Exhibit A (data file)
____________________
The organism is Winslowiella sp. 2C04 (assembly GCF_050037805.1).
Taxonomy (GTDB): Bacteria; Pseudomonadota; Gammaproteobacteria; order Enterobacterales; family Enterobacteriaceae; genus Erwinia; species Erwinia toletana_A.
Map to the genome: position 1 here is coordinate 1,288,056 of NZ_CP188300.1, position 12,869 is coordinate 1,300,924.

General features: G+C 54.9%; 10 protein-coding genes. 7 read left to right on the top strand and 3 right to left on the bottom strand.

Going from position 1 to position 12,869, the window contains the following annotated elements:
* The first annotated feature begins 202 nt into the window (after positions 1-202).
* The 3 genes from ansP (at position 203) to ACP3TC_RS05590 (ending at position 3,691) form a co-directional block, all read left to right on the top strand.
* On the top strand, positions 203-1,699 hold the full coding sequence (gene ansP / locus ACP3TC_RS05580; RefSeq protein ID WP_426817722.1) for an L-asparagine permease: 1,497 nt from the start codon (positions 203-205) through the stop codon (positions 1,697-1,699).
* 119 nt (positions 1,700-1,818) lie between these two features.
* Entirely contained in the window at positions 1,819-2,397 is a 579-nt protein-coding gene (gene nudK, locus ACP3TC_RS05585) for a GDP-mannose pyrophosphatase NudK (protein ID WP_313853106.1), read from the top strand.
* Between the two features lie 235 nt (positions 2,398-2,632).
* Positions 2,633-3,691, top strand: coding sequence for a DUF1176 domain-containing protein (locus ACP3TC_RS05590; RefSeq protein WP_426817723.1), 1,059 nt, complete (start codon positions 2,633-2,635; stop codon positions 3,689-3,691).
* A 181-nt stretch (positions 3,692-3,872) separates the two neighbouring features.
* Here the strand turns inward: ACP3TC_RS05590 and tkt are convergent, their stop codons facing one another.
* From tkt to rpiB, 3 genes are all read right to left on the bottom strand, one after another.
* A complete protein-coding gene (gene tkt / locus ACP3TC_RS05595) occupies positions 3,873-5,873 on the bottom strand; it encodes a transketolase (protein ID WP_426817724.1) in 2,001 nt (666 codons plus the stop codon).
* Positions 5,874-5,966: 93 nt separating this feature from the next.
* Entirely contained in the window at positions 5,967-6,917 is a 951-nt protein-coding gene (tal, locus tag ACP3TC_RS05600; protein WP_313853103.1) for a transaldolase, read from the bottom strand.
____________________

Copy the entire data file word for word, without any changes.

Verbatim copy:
The organism is Winslowiella sp. 2C04 (assembly GCF_050037805.1).
Taxonomy (GTDB): Bacteria; Pseudomonadota; Gammaproteobacteria; order Enterobacterales; family Enterobacteriaceae; genus Erwinia; species Erwinia toletana_A.
Map to the genome: position 1 here is coordinate 1,288,056 of NZ_CP188300.1, position 12,869 is coordinate 1,300,924.

General features: G+C 54.9%; 10 protein-coding genes. 7 read left to right on the top strand and 3 right to left on the bottom strand.

Going from position 1 to position 12,869, the window contains the following annotated elements:
* The first annotated feature begins 202 nt into the window (after positions 1-202).
* The 3 genes from ansP (at position 203) to ACP3TC_RS05590 (ending at position 3,691) form a co-directional block, all read left to right on the top strand.
* On the top strand, positions 203-1,699 hold the full coding sequence (gene ansP / locus ACP3TC_RS05580; RefSeq protein ID WP_426817722.1) for an L-asparagine permease: 1,497 nt from the start codon (positions 203-205) through the stop codon (positions 1,697-1,699).
* 119 nt (positions 1,700-1,818) lie between these two features.
* Entirely contained in the window at positions 1,819-2,397 is a 579-nt protein-coding gene (gene nudK, locus ACP3TC_RS05585) for a GDP-mannose pyrophosphatase NudK (protein ID WP_313853106.1), read from the top strand.
* Between the two features lie 235 nt (positions 2,398-2,632).
* Positions 2,633-3,691, top strand: coding sequence for a DUF1176 domain-containing protein (locus ACP3TC_RS05590; RefSeq protein WP_426817723.1), 1,059 nt, complete (start codon positions 2,633-2,635; stop codon positions 3,689-3,691).
* A 181-nt stretch (positions 3,692-3,872) separates the two neighbouring features.
* Here the strand turns inward: ACP3TC_RS05590 and tkt are convergent, their stop codons facing one another.
* From tkt to rpiB, 3 genes are all read right to left on the bottom strand, one after another.
* A complete protein-coding gene (gene tkt / locus ACP3TC_RS05595) occupies positions 3,873-5,873 on the bottom strand; it encodes a transketolase (protein ID WP_426817724.1) in 2,001 nt (666 codons plus the stop codon).
* Positions 5,874-5,966: 93 nt separating this feature from the next.
* Entirely contained in the window at positions 5,967-6,917 is a 951-nt protein-coding gene (tal, locus tag ACP3TC_RS05600; protein WP_313853103.1) for a transaldolase, read from the bottom strand.